The article “The first Indian voice in Tokyo politics” in the Feb. 6 edition, about Yogendra “Yogi” Puranik, led me to ponder our relationships with people who have different backgrounds.

According to the article, Puranik is “the first person of Indian origin to be elected to office in Japan.” He is quoted as saying: “My key slogan is that I am going to be the bridge between the Japanese and the foreigners.”

As everybody knows, the number of foreign workers has been increasing and some live as Japanese, getting Japanese citizenship. Of course, despite different cultures and languages, we can become friends and neighbors.

I hear so often from them very good advice or impressions about Japanese society. I am sure that they can view Japan from a different point of view, or I would say they are able to see things in Japan in a more objective way, comparing it to their own cultures.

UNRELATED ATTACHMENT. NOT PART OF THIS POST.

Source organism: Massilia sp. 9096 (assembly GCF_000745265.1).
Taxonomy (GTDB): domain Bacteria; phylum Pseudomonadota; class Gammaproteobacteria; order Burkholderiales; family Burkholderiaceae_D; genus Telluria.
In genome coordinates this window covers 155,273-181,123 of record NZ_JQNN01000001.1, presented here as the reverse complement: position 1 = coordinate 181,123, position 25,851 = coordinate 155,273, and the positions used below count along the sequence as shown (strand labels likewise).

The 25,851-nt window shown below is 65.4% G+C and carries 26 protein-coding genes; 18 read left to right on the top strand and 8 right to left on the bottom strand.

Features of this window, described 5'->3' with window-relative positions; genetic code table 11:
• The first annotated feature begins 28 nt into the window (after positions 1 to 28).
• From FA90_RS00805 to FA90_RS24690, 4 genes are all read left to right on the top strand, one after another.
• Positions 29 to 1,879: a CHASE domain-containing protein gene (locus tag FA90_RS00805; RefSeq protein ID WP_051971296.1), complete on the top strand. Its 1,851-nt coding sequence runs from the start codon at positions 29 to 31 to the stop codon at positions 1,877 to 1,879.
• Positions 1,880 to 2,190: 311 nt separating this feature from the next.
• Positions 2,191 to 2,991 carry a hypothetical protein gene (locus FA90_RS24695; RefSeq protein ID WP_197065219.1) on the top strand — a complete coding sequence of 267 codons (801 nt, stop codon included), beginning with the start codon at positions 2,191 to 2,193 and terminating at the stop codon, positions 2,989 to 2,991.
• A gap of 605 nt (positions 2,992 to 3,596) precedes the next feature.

On the other hand, most of us have difficulty, at least sometimes, in using a critical eye to recognize problems correctly in our own society, not being familiar enough with other cultures to make accurate comparisons.

We can learn a lot from their frank opinions and I would like to thank them for sincerely supporting our society. They are special, and I feel they are qualified to help us shape a better Japan.

However, Puranik may sometimes encounter difficulties. I would like to support his efforts and pray that the seed he has planted will grow. A tree starts with just a seed.


The opinions expressed in this letter to the editor are the writer’s own and do not necessarily reflect the policies of The Japan Times.

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